I FIRST MET Edward Green more than 20 years ago while living in New York and studying the Aesthetic Realism philosophy of Eli Siegel. What I began to learn then was certainly a revelation and has been influential in my thinking and work ever since. Edward Green has recently been honored with a listing in International Who's Who in Music. As a faculty member of both the Manhattan School of Music and the Aesthetic Realism Foundation in New York City, and a published author of a number of articles, Mr. Green is an important new voice on the American music scene.
The works I have seen are "What Greater Love? Anthem for Good Friday"; "This Is the Land the Sunset Washes" with a text by Emily Dickinson; "Three Songs from William Shakespeare's As You Like It"; and two versions of Psalm 19:1-4, "The Heavens Are Telling." All are well crafted. They have both a feeling of rightness and originality.
"This is the Land the Sunset Washes" is beautifully composed and arranged for SATB chorus with piano. The piece is true to what is known as the Siegel Theory of Opposites or the Aesthetic Realism philosophy of Eli Siegel. It shows both assertion and sweetness, power and grace. There is effective text painting on the phrase, "Dip and vanish like Orioles!" as the voices decay to silence.
"What Greater Love? Anthem for Good Friday" -- also for SATB chorus (unaccompanied) -- is appropriately somber but with a kind of daring confidence as the opening minor mode suddenly turns to major on the downbeat of the second measure. Is it mere coincidence that this sudden major chord appears with the word "cross"? The meter is 3/4, a time signature often associated with the waltz. Yet this is no macabre dance. Rather the effect is one of energetic assertion as the question is asked, "What greater love could one man show, could one man sustain?"
For children's choir (or SA treble choir), there are "Three Songs from William Shakespeare's As You Like It." Rare indeed is the work for children's choir that contains vocal music comfortably within the reach of the average school chorus but with sufficient interest to keep adults happy. The interest is supplied by an inventive piano accompaniment, playable by pianists of the late-intermediate to early-advanced level.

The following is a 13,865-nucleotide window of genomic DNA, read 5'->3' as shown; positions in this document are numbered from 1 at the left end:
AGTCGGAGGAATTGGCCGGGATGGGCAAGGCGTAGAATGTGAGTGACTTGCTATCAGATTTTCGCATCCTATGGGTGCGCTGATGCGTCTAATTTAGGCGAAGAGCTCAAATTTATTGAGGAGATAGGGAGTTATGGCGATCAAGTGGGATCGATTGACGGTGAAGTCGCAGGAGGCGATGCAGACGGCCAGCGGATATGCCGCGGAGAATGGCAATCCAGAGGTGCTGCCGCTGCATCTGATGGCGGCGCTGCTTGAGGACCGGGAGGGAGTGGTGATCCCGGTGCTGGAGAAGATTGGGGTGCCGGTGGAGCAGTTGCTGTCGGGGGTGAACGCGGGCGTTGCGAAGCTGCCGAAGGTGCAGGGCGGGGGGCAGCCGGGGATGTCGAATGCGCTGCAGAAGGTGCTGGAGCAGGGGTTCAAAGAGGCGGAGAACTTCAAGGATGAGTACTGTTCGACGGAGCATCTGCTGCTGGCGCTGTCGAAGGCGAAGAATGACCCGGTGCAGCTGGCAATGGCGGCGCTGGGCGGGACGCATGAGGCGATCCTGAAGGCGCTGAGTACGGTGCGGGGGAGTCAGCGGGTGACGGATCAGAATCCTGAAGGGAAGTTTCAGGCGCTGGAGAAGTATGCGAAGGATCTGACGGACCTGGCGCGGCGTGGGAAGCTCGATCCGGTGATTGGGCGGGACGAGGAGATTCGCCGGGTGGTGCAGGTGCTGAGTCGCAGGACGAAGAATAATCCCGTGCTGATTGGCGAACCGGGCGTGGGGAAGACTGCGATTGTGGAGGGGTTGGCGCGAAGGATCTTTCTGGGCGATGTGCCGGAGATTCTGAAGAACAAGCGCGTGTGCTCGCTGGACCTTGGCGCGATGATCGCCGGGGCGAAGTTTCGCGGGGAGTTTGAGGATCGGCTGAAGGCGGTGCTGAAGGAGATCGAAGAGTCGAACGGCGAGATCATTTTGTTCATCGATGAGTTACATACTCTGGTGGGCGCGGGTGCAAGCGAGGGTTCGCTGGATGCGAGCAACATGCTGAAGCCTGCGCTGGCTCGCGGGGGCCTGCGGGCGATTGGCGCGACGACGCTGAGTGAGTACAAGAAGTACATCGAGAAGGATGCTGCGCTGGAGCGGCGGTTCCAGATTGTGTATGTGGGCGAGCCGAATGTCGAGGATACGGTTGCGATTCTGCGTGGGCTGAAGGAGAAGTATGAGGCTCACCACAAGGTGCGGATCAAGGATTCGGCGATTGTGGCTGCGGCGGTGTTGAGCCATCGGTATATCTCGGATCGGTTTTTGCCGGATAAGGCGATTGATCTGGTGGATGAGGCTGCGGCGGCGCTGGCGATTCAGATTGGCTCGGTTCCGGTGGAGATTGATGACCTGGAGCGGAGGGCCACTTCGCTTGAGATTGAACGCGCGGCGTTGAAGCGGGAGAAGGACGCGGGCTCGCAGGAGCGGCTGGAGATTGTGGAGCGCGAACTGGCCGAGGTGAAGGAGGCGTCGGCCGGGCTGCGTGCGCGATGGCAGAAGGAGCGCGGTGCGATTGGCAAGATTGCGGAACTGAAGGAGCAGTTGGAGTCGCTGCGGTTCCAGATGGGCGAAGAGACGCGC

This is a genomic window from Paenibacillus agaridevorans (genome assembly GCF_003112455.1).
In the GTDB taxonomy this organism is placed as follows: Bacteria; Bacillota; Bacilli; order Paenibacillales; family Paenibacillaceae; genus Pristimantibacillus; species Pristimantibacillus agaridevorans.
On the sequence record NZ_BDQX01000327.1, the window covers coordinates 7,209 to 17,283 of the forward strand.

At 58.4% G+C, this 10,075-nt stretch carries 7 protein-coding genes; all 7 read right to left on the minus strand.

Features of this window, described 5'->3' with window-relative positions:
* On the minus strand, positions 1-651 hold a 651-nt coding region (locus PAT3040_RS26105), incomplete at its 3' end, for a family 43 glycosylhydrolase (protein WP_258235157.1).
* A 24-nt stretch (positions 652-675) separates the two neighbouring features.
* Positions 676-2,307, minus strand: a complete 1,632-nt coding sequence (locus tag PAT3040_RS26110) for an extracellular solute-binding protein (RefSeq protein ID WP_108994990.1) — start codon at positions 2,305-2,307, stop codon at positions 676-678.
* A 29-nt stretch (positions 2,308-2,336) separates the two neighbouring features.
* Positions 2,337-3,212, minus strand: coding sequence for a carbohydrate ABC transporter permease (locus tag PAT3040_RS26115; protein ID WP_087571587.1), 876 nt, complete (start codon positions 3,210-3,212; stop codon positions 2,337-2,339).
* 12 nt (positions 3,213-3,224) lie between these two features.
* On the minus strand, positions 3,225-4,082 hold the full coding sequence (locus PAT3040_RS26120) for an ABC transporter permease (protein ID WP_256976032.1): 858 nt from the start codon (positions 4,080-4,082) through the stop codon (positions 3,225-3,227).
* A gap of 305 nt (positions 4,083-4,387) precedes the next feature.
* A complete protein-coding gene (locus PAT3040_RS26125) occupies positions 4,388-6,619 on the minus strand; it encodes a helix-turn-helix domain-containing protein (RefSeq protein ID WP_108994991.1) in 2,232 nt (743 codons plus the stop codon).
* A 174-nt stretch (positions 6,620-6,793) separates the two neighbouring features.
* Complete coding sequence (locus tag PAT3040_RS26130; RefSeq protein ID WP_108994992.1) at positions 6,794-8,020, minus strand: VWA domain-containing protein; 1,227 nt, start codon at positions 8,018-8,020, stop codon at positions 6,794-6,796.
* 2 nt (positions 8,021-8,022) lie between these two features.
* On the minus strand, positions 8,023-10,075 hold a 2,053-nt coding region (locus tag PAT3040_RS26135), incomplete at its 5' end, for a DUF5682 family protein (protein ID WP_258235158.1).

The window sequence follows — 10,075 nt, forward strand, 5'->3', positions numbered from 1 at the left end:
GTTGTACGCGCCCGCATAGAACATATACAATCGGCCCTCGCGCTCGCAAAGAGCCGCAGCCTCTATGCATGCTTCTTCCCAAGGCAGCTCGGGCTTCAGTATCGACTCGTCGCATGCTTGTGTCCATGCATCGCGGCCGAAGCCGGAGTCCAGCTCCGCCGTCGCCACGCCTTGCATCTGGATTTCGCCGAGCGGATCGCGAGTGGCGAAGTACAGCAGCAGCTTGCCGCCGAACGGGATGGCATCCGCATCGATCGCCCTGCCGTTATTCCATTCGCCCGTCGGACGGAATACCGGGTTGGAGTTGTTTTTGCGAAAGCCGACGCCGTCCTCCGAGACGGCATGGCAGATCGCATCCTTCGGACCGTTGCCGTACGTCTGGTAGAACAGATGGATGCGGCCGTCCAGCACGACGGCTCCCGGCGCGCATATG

The crowning achievement among the several works are the two settings of "The Heavens Are Telling," featuring the often used text from Psalm 19. Green's treatment is a refreshing departure from the familiar bombast of nearly every other version published. The composer has stated that his inspiration for the piece came from observing the stars in the heavens at night. What he saw was the beauty of creation speaking not in stentorian blasts but in dulcet tones, with a luminous and steady twinkle. Thus the work begins with a mezzoforte dynamic on the Swell division of the organ. The accompaniment works equally well on piano. (One is grateful for a score playable on the organ, what with so many accompaniments these days being geared toward the piano only.) The harmonic language is at once modern and conservative, no mean feat for any composer. The part-writing is mildly chromatic but with largely stepwise motion, keeping the music within the reach of amateurs while providing interest for the professional choir. The climax of the piece occurs on the words, "There is no speech nor are there words; yet their voice goes out through all the earth." The piece tapers off to an almost niente pianissimo on the words "to the end of the world." The text painting is logical and effective, not sentimental. The work is available both for SATB choir and SSAA chorus.
All four pieces are evidence for what Eli Siegel, the American poet and critic, taught in the philosophy of Aesthetic Realism, which he founded in 1941. "The world, art, and self explain each other," he wrote, "each is the aesthetic oneness of opposites." As these works soar and are yet precise, as they are gentle and at the same time strong, as they assert and then yield in controlled decrescendos, we feel more at one with the world itself, which contains the grandest examples of opposites, such as in its mighty oceans and gentle morning breezes.
All works are available from Frank Warren Music. Any of these pieces would be a sparkling addition to any choral library.